US10110288B2 - Frequency division duplex (FDD) return link transmit diversity systems, methods and devices using forward link side information - Google Patents

Frequency division duplex (FDD) return link transmit diversity systems, methods and devices using forward link side information Download PDF

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US10110288B2
US10110288B2 US12/720,189 US72018910A US10110288B2 US 10110288 B2 US10110288 B2 US 10110288B2 US 72018910 A US72018910 A US 72018910A US 10110288 B2 US10110288 B2 US 10110288B2
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wireless terminal
fdd wireless
spaced
plurality
antennas
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Santanu Dutta
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ATC Technologies LLC
Mobile Satellite Ventures LP
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    • HELECTRICITY
    • H04ELECTRIC COMMUNICATION TECHNIQUE
    • H04BTRANSMISSION
    • H04B7/00Radio transmission systems, i.e. using radiation field
    • H04B7/02Diversity systems; Multi-antenna system, i.e. transmission or reception using multiple antennas
    • H04B7/04Diversity systems; Multi-antenna system, i.e. transmission or reception using multiple antennas using two or more spaced independent antennas
    • H04B7/06Diversity systems; Multi-antenna system, i.e. transmission or reception using multiple antennas using two or more spaced independent antennas at the transmitting station
    • H04B7/0602Diversity systems; Multi-antenna system, i.e. transmission or reception using multiple antennas using two or more spaced independent antennas at the transmitting station using antenna switching
    • H04B7/0608Antenna selection according to transmission parameters
    • HELECTRICITY
    • H04ELECTRIC COMMUNICATION TECHNIQUE
    • H04BTRANSMISSION
    • H04B7/00Radio transmission systems, i.e. using radiation field
    • H04B7/02Diversity systems; Multi-antenna system, i.e. transmission or reception using multiple antennas
    • H04B7/04Diversity systems; Multi-antenna system, i.e. transmission or reception using multiple antennas using two or more spaced independent antennas
    • H04B7/06Diversity systems; Multi-antenna system, i.e. transmission or reception using multiple antennas using two or more spaced independent antennas at the transmitting station
    • H04B7/0686Hybrid systems, i.e. switching and simultaneous transmission
    • H04B7/0691Hybrid systems, i.e. switching and simultaneous transmission using subgroups of transmit antennas
    • HELECTRICITY
    • H04ELECTRIC COMMUNICATION TECHNIQUE
    • H04BTRANSMISSION
    • H04B7/00Radio transmission systems, i.e. using radiation field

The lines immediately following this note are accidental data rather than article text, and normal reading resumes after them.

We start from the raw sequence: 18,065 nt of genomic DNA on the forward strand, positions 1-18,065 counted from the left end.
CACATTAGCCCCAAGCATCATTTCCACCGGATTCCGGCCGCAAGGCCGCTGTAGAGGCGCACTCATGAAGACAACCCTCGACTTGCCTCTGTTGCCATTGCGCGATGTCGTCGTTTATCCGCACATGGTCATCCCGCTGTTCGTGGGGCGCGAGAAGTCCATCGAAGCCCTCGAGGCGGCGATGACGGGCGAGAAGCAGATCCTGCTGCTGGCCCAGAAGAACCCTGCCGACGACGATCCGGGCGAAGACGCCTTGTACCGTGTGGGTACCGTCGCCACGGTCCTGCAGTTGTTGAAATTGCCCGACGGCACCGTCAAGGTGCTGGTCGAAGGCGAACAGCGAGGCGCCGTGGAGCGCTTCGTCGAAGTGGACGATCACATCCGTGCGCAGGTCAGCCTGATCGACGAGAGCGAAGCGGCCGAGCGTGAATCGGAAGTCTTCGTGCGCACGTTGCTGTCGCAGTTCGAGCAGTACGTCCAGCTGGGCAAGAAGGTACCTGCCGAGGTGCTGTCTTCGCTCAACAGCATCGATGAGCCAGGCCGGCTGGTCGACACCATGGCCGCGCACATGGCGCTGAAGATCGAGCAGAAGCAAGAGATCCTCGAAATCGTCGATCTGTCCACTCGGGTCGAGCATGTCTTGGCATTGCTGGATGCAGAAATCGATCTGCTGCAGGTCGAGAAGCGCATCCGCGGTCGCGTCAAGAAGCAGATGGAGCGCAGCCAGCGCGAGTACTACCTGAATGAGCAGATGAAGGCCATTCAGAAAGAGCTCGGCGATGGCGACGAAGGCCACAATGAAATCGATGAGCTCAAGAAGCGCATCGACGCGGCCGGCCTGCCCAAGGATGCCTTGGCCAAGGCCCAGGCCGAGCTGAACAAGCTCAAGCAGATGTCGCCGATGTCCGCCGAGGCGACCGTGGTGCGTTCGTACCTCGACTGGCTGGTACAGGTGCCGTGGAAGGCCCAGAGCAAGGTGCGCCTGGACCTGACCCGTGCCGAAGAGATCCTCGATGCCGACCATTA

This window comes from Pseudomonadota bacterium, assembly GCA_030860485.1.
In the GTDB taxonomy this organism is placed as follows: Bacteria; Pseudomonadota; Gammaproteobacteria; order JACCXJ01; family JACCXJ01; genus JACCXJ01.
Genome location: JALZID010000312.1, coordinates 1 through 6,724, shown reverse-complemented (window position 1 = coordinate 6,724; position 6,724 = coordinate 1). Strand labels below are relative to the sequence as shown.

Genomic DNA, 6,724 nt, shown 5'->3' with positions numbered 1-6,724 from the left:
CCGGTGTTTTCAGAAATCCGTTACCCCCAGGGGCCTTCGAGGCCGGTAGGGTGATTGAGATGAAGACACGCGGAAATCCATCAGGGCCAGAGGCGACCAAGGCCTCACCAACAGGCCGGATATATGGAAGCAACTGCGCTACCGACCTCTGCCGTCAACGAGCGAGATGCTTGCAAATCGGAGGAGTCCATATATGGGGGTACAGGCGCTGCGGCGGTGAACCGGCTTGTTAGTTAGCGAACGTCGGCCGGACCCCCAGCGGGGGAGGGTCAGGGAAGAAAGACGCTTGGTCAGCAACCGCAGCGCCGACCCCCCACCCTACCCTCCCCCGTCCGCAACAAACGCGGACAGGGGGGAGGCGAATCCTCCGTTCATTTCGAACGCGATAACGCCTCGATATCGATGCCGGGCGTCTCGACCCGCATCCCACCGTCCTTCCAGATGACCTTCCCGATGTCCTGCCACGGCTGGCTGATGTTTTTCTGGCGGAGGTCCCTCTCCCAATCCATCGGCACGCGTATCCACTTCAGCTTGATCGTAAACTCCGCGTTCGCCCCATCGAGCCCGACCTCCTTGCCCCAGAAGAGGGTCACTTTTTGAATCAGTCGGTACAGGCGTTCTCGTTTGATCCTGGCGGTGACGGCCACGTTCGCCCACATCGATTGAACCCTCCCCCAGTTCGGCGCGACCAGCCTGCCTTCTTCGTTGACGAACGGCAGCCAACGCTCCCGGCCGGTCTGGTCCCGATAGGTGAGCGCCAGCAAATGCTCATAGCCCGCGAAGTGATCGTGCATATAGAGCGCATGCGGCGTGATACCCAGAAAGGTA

• H04B7/02Diversity systems; Multi-antenna system, i.e. transmission or reception using multiple antennas
    • H04B7/04Diversity systems; Multi-antenna system, i.e. transmission or reception using multiple antennas using two or more spaced independent antennas
    • H04B7/08Diversity systems; Multi-antenna system, i.e. transmission or reception using multiple antennas using two or more spaced independent antennas at the receiving station
    • H04B7/0868Hybrid systems, i.e. switching and combining
    • H04B7/0874Hybrid systems, i.e. switching and combining using subgroups of receive antennas
    • H04B7/0877Hybrid systems, i.e. switching and combining using subgroups of receive antennas switching off a diversity branch, e.g. to save power
    • HELECTRICITY
    • H04ELECTRIC COMMUNICATION TECHNIQUE
    • H04BTRANSMISSION
    • H04B7/00Radio transmission systems, i.e. using radiation field
    • H04B7/02Diversity systems; Multi-antenna system, i.e. transmission or reception using multiple antennas
    • H04B7/04Diversity systems; Multi-antenna system, i.e. transmission or reception using multiple antennas using two or more spaced independent antennas
    • H04B7/06Diversity systems; Multi-antenna system, i.e. transmission or reception using multiple antennas using two or more spaced independent antennas at the transmitting station
    • H04B7/0602Diversity systems; Multi-antenna system, i.e. transmission or reception using multiple antennas using two or more spaced independent antennas at the transmitting station using antenna switching
    • H04B7/0604Diversity systems; Multi-antenna system, i.e. transmission or reception using multiple antennas using two or more spaced independent antennas at the transmitting station using antenna switching with predefined switching scheme
    • HELECTRICITY
    • H04ELECTRIC COMMUNICATION TECHNIQUE
    • H04BTRANSMISSION
    • H04B7/00Radio transmission systems, i.e. using radiation field